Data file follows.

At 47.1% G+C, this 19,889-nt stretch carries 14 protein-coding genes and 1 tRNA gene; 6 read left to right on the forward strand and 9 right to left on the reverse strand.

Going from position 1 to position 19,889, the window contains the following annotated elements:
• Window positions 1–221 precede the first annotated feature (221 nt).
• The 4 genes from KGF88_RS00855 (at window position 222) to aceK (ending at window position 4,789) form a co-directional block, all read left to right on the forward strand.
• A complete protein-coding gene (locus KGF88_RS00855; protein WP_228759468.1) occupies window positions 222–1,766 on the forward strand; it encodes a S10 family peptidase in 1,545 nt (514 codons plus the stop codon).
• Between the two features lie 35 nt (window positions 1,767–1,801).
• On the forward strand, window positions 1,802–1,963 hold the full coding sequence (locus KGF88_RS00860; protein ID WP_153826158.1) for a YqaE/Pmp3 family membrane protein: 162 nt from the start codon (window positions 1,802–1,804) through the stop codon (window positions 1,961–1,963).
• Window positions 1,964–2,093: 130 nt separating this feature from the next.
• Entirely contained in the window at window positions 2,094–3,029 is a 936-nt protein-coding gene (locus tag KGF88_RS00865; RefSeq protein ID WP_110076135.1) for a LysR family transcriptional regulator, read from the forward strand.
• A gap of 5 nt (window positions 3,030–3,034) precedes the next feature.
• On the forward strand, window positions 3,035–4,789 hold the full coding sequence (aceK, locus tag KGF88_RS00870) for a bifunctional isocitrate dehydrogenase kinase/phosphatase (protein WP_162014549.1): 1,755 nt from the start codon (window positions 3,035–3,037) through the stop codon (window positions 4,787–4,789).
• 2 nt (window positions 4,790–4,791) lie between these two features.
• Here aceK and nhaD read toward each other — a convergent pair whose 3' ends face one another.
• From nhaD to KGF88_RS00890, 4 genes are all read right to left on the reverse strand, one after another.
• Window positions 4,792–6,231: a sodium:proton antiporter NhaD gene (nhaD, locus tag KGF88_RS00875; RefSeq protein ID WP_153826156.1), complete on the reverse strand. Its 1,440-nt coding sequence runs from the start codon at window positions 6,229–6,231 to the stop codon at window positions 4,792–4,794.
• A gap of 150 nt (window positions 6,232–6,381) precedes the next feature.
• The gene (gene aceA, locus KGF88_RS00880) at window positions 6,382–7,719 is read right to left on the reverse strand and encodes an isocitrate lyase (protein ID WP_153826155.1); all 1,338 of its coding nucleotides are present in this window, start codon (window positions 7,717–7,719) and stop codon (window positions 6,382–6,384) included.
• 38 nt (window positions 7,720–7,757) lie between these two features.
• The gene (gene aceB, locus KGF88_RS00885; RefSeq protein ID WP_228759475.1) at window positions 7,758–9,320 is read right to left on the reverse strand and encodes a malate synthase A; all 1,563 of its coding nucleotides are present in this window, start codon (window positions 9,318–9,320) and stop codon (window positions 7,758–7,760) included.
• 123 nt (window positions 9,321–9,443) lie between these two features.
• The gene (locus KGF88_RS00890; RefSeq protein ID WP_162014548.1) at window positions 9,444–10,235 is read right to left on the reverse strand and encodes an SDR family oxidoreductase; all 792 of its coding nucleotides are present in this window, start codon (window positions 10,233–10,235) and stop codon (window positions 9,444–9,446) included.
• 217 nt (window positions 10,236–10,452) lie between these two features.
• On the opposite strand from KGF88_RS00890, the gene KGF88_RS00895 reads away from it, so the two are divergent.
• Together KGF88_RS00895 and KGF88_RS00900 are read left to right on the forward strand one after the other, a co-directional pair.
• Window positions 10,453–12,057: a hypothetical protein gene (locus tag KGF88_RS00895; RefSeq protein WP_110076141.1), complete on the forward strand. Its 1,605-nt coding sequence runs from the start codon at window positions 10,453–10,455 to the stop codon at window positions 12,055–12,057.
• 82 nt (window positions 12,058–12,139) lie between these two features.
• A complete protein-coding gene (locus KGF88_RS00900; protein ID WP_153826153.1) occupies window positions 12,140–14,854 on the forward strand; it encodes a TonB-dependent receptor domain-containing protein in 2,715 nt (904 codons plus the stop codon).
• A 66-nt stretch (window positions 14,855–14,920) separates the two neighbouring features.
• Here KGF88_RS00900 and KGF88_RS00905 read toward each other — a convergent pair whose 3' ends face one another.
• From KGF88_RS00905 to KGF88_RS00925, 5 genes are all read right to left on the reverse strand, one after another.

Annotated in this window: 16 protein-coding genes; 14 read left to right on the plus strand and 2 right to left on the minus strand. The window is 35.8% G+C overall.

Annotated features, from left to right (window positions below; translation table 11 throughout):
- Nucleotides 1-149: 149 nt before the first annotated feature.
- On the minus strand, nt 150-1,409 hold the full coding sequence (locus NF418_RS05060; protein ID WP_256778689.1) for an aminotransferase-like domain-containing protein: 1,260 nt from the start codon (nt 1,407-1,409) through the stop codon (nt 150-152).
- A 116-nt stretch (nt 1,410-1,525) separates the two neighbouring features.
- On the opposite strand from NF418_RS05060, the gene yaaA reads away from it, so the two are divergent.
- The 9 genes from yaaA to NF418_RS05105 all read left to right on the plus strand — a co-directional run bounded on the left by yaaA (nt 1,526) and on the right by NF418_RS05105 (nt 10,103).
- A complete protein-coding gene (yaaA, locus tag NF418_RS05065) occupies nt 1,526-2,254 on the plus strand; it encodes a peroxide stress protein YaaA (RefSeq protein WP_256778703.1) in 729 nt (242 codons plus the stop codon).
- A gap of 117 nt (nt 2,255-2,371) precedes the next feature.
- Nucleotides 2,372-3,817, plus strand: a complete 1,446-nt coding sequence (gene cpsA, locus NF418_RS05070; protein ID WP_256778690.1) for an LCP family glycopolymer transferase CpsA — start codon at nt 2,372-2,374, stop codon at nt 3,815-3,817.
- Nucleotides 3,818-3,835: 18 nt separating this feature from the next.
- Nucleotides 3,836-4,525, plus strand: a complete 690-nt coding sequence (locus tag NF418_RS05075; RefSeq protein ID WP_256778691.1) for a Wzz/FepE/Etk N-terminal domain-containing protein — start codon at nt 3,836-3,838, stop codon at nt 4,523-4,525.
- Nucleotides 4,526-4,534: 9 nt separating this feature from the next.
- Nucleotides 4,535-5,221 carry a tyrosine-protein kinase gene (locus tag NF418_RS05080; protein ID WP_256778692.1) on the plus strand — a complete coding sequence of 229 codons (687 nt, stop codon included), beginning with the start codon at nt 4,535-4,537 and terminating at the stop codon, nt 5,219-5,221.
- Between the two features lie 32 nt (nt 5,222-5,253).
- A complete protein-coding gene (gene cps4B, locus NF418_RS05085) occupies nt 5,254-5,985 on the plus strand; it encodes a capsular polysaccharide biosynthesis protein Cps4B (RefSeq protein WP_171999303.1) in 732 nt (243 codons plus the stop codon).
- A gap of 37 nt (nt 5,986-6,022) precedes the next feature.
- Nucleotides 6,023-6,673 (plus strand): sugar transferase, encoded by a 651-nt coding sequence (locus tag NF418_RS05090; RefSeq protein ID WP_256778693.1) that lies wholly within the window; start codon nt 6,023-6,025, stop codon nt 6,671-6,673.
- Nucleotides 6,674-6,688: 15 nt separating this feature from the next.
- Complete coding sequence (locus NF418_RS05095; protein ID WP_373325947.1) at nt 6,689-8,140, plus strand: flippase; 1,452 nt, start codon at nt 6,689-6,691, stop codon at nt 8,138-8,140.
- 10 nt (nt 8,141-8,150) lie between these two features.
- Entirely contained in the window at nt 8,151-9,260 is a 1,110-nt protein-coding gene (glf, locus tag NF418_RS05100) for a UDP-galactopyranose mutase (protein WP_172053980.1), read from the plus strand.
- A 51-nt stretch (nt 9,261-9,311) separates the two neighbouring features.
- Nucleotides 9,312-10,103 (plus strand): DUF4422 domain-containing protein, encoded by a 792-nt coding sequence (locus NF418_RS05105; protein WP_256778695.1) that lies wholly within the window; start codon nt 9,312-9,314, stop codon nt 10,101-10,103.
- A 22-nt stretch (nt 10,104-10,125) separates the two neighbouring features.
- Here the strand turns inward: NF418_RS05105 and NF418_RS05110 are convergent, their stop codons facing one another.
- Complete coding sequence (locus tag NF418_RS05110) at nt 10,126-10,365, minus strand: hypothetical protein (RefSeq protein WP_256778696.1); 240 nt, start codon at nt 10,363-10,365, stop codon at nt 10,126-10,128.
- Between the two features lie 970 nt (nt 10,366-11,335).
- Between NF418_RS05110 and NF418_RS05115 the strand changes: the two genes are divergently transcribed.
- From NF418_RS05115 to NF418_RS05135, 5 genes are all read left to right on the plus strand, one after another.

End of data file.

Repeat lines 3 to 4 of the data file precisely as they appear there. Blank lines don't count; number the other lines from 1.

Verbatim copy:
• Window positions 1–221 precede the first annotated feature (221 nt).
• The 4 genes from KGF88_RS00855 (at window position 222) to aceK (ending at window position 4,789) form a co-directional block, all read left to right on the forward strand.